And Darrun Hilliard looks like the league’s breakout star

By Michael McCarthy

Jay Wright’s Villanova Wildcats should be strong again in 2014-15, but with the departure of Doug McDermott, it’s not clear whether Creighton — or any other Big East team besides Villanova — can contend for a top-four seed in the NCAA tournament.

That being said, there’s no shortage of optimism to be found surrounding the Georgetown Hoyasand Seton Hall Pirates. Both programs will greet the new season armed with outstanding crops of freshmen. The league might struggle to equal the seeds it earned in the last NCAA tournament, but recording more than two tournament wins might prove to be a perfectly realistic goal.

Here’s a look ahead at the Big East in 2014-15:

Favorite: Villanova Wildcats

The Wildcats are the defending regular-season Big East champs, and, with the significant exception of James Bell (who excelled as a senior last season), Wright returns his entire rotation for 2014-15. Last season Villanova was very good on both sides of the ball, furnishing a rare instance of a perimeter-oriented team that also played lockdown defense in the paint. Both characteristics should continue. A nucleus of JayVaughn Pinkston, Darrun Hilliard, Ryan Arcidiacono and Daniel Ochefu projects to show solid results on both offense and defense.

Sleeper: Xavier Musketeers

Semaj Christon chose to try his luck at the next level after his sophomore season, and my colleague, Chad Ford, says it’s possible the erstwhile Musketeer could go “in the second half of the first round” if the 6-foot-3 combo guard proves he has NBA point guard skills. There’s no denying Christon’s potential, but his college production might prove much easier to replace than people think. Matt Stainbrook, Myles Davis and Dee Davis all return, Indiana transfer Remy Abellwill be eligible and coach Chris Mack will welcome two top-100 recruits in the forms of Trevon Bluiett and Edmond Sumner..

Player of the year: D’Vauntes Smith-Rivera, Georgetown Hoyas

I’d say that Smith-Rivera is poised for a breakout season in 2014-15, but the truth is I think he just had one. It might not have garnered much notice, but the Hoya guard’s sophomore campaign was highly impressive. Most significantly, Smith-Rivera upped his 3-point accuracy to 39 percent and drew many more fouls than he had as a freshman while also displaying true combo guard skills for the first time. And while D’Angelo Harrison is the lone returning member of the 2013-14 All-Big East first team, his 39 percent 2-point shooting as a junior makes me hesitate before handing him next season’s Big East POY honors. I’ll go with Smith-Rivera.

Freshman of the year: Isaiah Whitehead, Seton Hall Pirates

This came down to a race between Whitehead and Georgetown power forward Isaac Copeland. I’ll give the nod to Whitehead, however, simply because he’s billed as being ready to produce as a scoring guard right away. When Whitehead makes the short journey from New York City’s Lincoln High School to the Seton Hall campus, he might be accompanied by his high school coach, Dwayne “Tiny” Morton. Head coach Kevin Willard pledged to Whitehead that signing with the Pirates would result in Morton being hired as an assistant coach. “I wanted [Whitehead] to understand how committed we were,” Willard explained later.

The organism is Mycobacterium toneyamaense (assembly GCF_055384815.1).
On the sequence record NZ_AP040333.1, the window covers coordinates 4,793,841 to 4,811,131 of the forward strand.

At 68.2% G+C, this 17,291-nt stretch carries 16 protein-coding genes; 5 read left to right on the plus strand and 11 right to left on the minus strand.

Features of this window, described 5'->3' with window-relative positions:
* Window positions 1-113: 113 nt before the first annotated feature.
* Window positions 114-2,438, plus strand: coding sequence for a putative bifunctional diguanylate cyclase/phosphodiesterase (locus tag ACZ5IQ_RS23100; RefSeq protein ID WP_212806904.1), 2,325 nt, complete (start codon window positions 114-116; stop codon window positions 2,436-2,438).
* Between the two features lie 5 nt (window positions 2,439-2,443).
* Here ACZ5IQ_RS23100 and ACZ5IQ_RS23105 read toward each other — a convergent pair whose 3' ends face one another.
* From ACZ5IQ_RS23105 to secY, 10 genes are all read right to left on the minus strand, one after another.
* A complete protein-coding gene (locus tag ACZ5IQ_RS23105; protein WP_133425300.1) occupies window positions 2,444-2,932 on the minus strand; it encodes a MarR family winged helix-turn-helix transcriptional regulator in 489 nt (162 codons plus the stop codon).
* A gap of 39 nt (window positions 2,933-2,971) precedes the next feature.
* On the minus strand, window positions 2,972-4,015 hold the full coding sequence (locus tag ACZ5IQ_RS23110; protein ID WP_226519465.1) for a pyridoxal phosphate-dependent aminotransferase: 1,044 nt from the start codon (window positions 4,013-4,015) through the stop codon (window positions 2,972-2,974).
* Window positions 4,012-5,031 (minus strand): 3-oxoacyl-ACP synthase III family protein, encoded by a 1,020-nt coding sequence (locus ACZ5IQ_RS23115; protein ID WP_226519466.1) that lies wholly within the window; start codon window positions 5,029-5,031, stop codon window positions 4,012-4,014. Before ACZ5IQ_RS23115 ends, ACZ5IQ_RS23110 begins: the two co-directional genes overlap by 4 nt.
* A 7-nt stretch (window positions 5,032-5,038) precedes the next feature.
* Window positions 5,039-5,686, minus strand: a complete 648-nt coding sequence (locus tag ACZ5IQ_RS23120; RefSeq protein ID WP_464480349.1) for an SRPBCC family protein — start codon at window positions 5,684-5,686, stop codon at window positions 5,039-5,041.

At this writing, Morton still hasn’t officially accepted the job offer from Willard.

Breakout player: Darrun Hilliard, Villanova Wildcats

With Bell having wrapped up his eligibility, Hilliard might inherit some additional shots and responsibilities in the Villanova offense. That would be good news for Wildcats fans, because the 6-6 senior to-be is close to automatic from both sides of the arc. Hillard also posted Villanova’s best steal percentage as a junior. He sums up his team nicely, an unusual combination of shooting accuracy and tough D.

Team with highest ceiling: Georgetown Hoyas

Villanova’s returning veterans make the Wildcats the favorites, but John Thompson III has brought in the league’s best recruiting class. I’ve already mentioned incoming freshman Isaac Copeland. He’ll be joined by L.J. Peak and Paul White. That’s three top-40 recruits to add to a rotation that already features Smith-Rivera, Jabril Trawick and Joshua Smith. This is not likely to be a highly polished team early in the season, but if the freshmen develop and give Smith-Rivera some help on offense (and if 6-9 Mikael Hopkins can improve on his career 42 percent 2-point shooting) the Hoyas could surprise some people.

Team on the decline: Butler Bulldogs

Butler finished 14-17 in 2013-14, marking the program’s first losing season in nine years. With the return of Roosevelt Jones from the injured list, the Bulldogs should beat that record in 2014-15, but the “decline” of which we speak here is over the long term. And anyway, Jones alone won’t be the cure for BU’s poor perimeter shooting or very weak defensive rebounding. The “Butler Way” remains a real presence — Brandon Miller’s team never committed turnovers last season, and North Carolina State transfer Tyler Lewis will certainly provide a big lift when he becomes eligible in 2015-16. But whether the Bulldogs can compete on a consistent basis in the Big East remains an open question.

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